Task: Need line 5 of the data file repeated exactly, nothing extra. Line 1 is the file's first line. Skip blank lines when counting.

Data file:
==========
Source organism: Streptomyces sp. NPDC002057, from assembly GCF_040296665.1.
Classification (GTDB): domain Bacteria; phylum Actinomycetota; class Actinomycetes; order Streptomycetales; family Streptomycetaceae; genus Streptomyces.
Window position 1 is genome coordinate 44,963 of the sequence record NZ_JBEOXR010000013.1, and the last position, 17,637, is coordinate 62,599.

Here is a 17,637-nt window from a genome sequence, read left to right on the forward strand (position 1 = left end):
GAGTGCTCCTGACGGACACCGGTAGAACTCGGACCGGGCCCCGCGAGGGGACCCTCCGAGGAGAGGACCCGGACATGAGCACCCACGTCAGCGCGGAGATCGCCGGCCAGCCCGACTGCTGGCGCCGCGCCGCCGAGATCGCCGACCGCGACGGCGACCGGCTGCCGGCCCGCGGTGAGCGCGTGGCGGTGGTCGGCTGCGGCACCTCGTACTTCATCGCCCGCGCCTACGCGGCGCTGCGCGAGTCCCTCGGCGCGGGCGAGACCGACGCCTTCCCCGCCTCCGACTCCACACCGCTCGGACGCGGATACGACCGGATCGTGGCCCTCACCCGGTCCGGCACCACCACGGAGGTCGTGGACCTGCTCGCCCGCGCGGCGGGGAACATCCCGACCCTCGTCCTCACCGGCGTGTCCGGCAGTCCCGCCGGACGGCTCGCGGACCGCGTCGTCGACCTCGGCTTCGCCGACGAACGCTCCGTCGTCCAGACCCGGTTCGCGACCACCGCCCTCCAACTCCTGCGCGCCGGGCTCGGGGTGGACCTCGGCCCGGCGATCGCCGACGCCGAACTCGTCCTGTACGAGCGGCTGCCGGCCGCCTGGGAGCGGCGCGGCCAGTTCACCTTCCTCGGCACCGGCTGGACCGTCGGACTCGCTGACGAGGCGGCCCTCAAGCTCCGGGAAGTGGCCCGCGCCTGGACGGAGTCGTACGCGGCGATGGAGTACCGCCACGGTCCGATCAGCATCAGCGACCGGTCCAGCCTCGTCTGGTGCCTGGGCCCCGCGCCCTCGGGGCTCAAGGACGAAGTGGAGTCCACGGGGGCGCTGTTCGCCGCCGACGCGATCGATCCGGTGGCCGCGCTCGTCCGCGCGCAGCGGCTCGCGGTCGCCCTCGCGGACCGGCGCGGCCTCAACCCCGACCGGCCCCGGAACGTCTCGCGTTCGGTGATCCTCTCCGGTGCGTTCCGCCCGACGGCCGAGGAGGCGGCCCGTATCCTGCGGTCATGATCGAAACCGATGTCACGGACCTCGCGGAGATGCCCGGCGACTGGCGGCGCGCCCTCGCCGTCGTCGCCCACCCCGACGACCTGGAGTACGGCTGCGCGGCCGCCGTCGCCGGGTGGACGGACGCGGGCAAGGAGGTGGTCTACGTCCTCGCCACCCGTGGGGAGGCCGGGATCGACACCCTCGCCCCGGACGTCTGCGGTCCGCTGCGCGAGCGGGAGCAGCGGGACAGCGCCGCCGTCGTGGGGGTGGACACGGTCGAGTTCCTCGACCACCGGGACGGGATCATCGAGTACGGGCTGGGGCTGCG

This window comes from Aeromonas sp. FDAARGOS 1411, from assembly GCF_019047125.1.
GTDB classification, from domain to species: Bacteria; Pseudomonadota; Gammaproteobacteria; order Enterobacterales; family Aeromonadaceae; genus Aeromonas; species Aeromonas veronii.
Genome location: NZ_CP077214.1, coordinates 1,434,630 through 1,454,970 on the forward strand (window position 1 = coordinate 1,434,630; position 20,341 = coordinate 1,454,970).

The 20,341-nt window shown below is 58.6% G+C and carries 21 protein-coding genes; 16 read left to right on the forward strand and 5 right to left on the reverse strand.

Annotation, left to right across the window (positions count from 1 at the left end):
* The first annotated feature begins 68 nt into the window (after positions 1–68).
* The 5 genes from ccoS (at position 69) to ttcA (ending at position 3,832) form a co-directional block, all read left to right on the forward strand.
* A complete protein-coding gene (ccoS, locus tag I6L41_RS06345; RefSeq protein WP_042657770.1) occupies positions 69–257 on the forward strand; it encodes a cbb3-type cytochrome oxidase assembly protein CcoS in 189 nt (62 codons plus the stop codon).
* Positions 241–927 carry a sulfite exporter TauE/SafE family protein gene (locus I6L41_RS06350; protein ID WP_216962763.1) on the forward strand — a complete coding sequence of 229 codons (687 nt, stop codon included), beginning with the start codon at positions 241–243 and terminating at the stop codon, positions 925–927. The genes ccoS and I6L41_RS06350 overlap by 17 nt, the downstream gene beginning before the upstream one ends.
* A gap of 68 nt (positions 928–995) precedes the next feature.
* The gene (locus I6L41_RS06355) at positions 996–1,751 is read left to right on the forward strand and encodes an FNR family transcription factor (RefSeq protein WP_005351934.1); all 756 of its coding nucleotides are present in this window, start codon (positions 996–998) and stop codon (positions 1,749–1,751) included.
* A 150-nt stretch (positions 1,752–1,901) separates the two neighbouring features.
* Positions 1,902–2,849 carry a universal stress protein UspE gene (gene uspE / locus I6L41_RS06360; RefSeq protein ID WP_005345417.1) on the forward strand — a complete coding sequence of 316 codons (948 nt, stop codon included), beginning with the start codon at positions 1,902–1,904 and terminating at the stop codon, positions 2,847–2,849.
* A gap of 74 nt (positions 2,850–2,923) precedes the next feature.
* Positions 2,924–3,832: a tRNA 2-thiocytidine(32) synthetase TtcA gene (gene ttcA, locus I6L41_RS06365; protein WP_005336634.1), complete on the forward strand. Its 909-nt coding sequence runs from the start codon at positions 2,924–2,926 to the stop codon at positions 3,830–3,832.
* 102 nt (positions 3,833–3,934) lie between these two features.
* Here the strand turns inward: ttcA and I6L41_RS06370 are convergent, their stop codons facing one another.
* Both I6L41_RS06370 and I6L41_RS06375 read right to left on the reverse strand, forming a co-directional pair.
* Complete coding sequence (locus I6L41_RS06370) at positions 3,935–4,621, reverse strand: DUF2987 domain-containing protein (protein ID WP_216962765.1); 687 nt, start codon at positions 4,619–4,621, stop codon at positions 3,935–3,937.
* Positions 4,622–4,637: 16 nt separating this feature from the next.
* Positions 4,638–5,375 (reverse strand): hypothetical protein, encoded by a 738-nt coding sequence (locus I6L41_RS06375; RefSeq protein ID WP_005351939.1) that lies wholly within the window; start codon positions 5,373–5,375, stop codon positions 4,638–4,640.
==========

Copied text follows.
GAGTGCTCCTGACGGACACCGGTAGAACTCGGACCGGGCCCCGCGAGGGGACCCTCCGAGGAGAGGACCCGGACATGAGCACCCACGTCAGCGCGGAGATCGCCGGCCAGCCCGACTGCTGGCGCCGCGCCGCCGAGATCGCCGACCGCGACGGCGACCGGCTGCCGGCCCGCGGTGAGCGCGTGGCGGTGGTCGGCTGCGGCACCTCGTACTTCATCGCCCGCGCCTACGCGGCGCTGCGCGAGTCCCTCGGCGCGGGCGAGACCGACGCCTTCCCCGCCTCCGACTCCACACCGCTCGGACGCGGATACGACCGGATCGTGGCCCTCACCCGGTCCGGCACCACCACGGAGGTCGTGGACCTGCTCGCCCGCGCGGCGGGGAACATCCCGACCCTCGTCCTCACCGGCGTGTCCGGCAGTCCCGCCGGACGGCTCGCGGACCGCGTCGTCGACCTCGGCTTCGCCGACGAACGCTCCGTCGTCCAGACCCGGTTCGCGACCACCGCCCTCCAACTCCTGCGCGCCGGGCTCGGGGTGGACCTCGGCCCGGCGATCGCCGACGCCGAACTCGTCCTGTACGAGCGGCTGCCGGCCGCCTGGGAGCGGCGCGGCCAGTTCACCTTCCTCGGCACCGGCTGGACCGTCGGACTCGCTGACGAGGCGGCCCTCAAGCTCCGGGAAGTGGCCCGCGCCTGGACGGAGTCGTACGCGGCGATGGAGTACCGCCACGGTCCGATCAGCATCAGCGACCGGTCCAGCCTCGTCTGGTGCCTGGGCCCCGCGCCCTCGGGGCTCAAGGACGAAGTGGAGTCCACGGGGGCGCTGTTCGCCGCCGACGCGATCGATCCGGTGGCCGCGCTCGTCCGCGCGCAGCGGCTCGCGGTCGCCCTCGCGGACCGGCGCGGCCTCAACCCCGACCGGCCCCGGAACGTCTCGCGTTCGGTGATCCTCTCCGGTGCGTTCCGCCCGACGGCCGAGGAGGCGGCCCGTATCCTGCGGTCATGATCGAAACCGATGTCACGGACCTCGCGGAGATGCCCGGCGACTGGCGGCGCGCCCTCGCCGTCGTCGCCCACCCCGACGACCTGGAGTACGGCTGCGCGGCCGCCGTCGCCGGGTGGACGGACGCGGGCAAGGAGGTGGTCTACGTCCTCGCCACCCGTGGGGAGGCCGGGATCGACACCCTCGCCCCGGACGTCTGCGGTCCGCTGCGCGAGCGGGAGCAGCGGGACAGCGCCGCCGTCGTGGGGGTGGACACGGTCGAGTTCCTCGACCACCGGGACGGGATCATCGAGTACGGGCTGGGGCTGCG